Injury from Athletes' Perspectives

The central core element of this revised model is a bidirectional relationship between the athlete’s cognitive appraisal of the situation and stress responses as evidenced by physiological changes. For example, selfperception of sports-related demands is challenging and realistically may consolidate an athlete’s resources both physically and psychologically. This can help him or her stay focused and creates an injury-free situation. When cognitive appraisal is inaccurate and distorted by irrational thoughts and there is the belief that resources are inadequate to meet the demands, the injury risk is increased due to “bad distress” (see: Williams, 2001 for details of this model). Stress, related to attention deficits in this model, is attributed to increased generalized tension, narrowing of the visual field, increased distractibility, reduced sustained attention and the reduced capability to extract meaningful information from background noise. Not surprisingly, sustained muscle tension in conjunction with reduced central resource mechanisms may result in fatigue. As discussed in the previous chapter, fatigue may be a serious risk factor for injury.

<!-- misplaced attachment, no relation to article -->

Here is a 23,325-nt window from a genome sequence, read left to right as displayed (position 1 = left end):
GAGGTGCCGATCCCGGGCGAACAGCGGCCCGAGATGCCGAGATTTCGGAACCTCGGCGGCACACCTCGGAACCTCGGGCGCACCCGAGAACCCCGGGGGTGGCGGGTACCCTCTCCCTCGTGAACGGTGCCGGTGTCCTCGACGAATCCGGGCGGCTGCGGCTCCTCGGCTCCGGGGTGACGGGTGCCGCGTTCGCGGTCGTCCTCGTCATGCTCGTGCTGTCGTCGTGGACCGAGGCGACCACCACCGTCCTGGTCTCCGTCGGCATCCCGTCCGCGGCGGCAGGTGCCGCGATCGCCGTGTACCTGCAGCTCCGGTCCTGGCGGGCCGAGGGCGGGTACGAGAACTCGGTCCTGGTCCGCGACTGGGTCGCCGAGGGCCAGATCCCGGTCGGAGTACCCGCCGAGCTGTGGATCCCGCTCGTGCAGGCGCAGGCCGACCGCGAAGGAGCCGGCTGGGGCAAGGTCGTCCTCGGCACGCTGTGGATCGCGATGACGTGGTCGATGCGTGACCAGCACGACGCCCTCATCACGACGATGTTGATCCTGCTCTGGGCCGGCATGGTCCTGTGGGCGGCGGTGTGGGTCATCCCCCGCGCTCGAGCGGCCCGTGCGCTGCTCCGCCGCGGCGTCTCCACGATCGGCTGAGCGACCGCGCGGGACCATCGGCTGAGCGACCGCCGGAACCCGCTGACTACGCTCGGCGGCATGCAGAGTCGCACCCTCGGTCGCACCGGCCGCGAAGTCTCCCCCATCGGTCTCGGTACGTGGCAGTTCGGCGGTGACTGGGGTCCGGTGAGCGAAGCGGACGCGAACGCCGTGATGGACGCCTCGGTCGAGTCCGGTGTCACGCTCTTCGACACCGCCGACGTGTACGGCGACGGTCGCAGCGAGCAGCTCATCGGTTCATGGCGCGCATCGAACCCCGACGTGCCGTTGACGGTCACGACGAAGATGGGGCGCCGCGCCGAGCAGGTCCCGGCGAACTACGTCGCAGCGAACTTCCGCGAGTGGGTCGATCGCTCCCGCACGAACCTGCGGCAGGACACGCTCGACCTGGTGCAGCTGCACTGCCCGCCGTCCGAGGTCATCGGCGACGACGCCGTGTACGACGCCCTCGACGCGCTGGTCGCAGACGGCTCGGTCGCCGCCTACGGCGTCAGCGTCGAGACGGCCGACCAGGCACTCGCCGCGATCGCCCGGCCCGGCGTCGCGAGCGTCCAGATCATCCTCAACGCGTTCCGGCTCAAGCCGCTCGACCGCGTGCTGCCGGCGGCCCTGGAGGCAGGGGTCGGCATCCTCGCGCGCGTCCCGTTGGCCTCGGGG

Since controversy and confusion surround the classification/definition of injury, it is difficult to properly assess the clinical value of the “stressinjury” model. In fact, it was suggested that the “stress-injury” model is probably most appropriate for acute injuries. For injuries such as overuse injuries, the causes and the mechanisms are largely unknown (see: Williams, 2001 for details of this model). Unfortunately, multiple predisposing factors are never operating in isolation. The ways and manners in which these multiple factors are interacting and collectively influencing athletes’ responses are unknown for acute injuries as well. Similarly, it is almost impossible to make any reasonable comparisons between studies examining “stress-injury” relationships due to different research methodologies, types of injury under study, differential severity and the number of injuries experienced over time, age and gender.


Sport Participation Initial Interview Cognitive Appraisal Coping Resource Overuse Injury 
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